Hybrid Leadership: how the leadership style of the future will be successful

You've barely finished your first cup of coffee before you open your laptop and start your new workday. Slack messages, Zoom meetings and email inboxes are waiting for you within your own four walls. Work from home has become the new normal. That requires a new set of skills. Managers occupy a new position between two worlds and must combine them in such a way that makes everyone feel seen in the team and optimally supported in their career as well. Fixed structures of office life blur with the world of pixels. New needs and challenges arise. A bridge between offline and online is therefore more important than ever. But what skills are needed to build this bridge and move skilfully between both worlds? And how can companies support their managers to successfully make the transition to hybrid leadership?

Rethinking as the first step to success

The first step seems trivial, but it should not be underestimated when it comes to paving the way for a new leadership style. It is time for change. Face-to-face meetings with a cup of coffee or meetings at the lunch table are largely a thing of the past. Nowadays, we meet in small rectangles, side by side, in a virtual space. This is a new working environment that has changed the rules, and companies must recognise and accept it. A shift in thinking toward a new reality is the first step toward successful change.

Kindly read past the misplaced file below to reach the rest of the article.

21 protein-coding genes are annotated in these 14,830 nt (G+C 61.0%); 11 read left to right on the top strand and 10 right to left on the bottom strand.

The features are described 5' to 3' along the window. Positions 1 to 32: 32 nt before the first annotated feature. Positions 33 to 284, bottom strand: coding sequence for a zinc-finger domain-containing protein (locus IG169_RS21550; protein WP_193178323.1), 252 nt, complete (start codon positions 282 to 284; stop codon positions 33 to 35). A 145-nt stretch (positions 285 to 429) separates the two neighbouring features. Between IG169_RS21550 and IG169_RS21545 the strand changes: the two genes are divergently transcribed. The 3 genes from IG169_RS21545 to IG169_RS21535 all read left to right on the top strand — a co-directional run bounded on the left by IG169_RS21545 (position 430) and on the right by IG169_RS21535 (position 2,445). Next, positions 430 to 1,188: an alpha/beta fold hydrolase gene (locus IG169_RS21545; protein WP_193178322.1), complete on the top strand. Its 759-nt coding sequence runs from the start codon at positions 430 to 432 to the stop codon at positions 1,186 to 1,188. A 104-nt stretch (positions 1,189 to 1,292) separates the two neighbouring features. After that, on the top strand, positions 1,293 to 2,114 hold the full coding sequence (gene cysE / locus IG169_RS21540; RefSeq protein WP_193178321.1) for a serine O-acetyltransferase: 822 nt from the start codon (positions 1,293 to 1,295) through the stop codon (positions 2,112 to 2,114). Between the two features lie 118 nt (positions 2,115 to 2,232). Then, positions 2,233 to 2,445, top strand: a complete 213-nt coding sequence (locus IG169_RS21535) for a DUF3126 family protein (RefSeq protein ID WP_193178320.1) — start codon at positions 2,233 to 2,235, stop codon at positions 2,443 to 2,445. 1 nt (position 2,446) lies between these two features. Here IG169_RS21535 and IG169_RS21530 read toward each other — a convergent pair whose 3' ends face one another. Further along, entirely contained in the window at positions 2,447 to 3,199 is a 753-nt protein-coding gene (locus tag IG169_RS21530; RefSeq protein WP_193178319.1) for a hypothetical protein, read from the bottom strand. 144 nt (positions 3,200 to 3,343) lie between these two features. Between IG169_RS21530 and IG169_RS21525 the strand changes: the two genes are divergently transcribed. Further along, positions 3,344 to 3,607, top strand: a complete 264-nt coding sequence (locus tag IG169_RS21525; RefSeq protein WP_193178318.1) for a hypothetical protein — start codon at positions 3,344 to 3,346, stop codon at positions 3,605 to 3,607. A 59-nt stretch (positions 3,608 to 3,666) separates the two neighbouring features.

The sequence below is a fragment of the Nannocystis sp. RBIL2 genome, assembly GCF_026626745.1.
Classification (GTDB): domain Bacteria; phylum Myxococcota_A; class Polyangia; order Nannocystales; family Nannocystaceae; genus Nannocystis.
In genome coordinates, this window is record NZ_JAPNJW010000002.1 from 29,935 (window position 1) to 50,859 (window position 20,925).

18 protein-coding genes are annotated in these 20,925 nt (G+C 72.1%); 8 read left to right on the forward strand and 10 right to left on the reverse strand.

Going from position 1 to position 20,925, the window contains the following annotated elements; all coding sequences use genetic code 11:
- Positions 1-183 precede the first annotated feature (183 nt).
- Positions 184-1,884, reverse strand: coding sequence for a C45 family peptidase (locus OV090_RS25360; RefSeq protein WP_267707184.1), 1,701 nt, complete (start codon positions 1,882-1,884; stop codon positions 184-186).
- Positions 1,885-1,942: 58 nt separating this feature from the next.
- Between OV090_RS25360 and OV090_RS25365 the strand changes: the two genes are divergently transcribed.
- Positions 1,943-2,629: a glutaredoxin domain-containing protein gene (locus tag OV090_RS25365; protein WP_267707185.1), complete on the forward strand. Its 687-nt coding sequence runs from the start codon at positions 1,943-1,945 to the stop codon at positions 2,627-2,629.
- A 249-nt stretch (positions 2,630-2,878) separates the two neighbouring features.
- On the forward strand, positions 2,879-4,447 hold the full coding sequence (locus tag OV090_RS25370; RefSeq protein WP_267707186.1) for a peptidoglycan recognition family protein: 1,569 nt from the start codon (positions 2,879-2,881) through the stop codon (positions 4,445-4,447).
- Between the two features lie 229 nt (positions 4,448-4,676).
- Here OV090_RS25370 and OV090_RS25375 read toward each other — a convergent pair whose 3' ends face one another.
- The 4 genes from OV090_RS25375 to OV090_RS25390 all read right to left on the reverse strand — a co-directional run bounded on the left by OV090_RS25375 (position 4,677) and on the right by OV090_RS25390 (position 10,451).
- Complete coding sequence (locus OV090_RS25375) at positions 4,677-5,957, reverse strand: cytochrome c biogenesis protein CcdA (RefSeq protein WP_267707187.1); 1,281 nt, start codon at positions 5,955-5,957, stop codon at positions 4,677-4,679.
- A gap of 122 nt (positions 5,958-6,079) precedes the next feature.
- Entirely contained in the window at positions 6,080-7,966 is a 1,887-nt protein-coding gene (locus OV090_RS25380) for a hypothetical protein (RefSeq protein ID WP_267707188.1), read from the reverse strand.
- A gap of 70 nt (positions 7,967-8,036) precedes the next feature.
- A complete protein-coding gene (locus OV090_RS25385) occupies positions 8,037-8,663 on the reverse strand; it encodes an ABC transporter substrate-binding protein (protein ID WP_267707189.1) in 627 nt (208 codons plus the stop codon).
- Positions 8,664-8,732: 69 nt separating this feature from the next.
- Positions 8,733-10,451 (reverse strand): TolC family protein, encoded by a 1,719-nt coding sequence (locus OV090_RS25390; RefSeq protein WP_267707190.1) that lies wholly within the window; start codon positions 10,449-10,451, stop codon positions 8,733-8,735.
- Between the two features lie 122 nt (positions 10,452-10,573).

In the office, it is usually easier to recognise how employees feel and behave. Conversations during breaks and non-verbal communication reveal a lot about the mood and well-being of the team. These social cues directly translate into efficiency and performance. You can still see these non-verbal cues and have these conversations virtually, but they aren’t always the same. It is more difficult to recognise individual needs and respond to them appropriately. It’s vital that every company has managers who can respond to both on-site employees and those who work from home. They need to understand both worlds and connect them through targeted collaboration, individual or team meetings, and team activities. In doing so, managers take on a neutral role in which they have the best of both worlds in view and from which they can act appropriately to the situation.

How does change work best?

Every company must be optimally prepared for the new leadership style. Old leadership structures must be analysed and, if necessary, changed to be able to combine them with new leadership tasks. Core competencies such as creating stability, clarity, and structure, as well as the ability to respond appropriately to the needs of employees, remain of central importance in hybrid leadership.

However, the fusion of the online and offline worlds creates a field of tension that requires new bridging competencies. Core competencies must be adapted to the new working world to continue to be used effectively. Also, other tasks are added that didn’t exist in this way in the previous offline world. The change works best when managers familiarize themselves with the new working environment and settle into their new role as facilitators and bridge builders. Companies can create a framework that makes it easier for managers to recognise the new reality and drive change without structural hurdles. If they trust their managers and offer them the opportunity to acquire new knowledge in workshops and online courses, the most important basic conditions are in place.

New skills for managers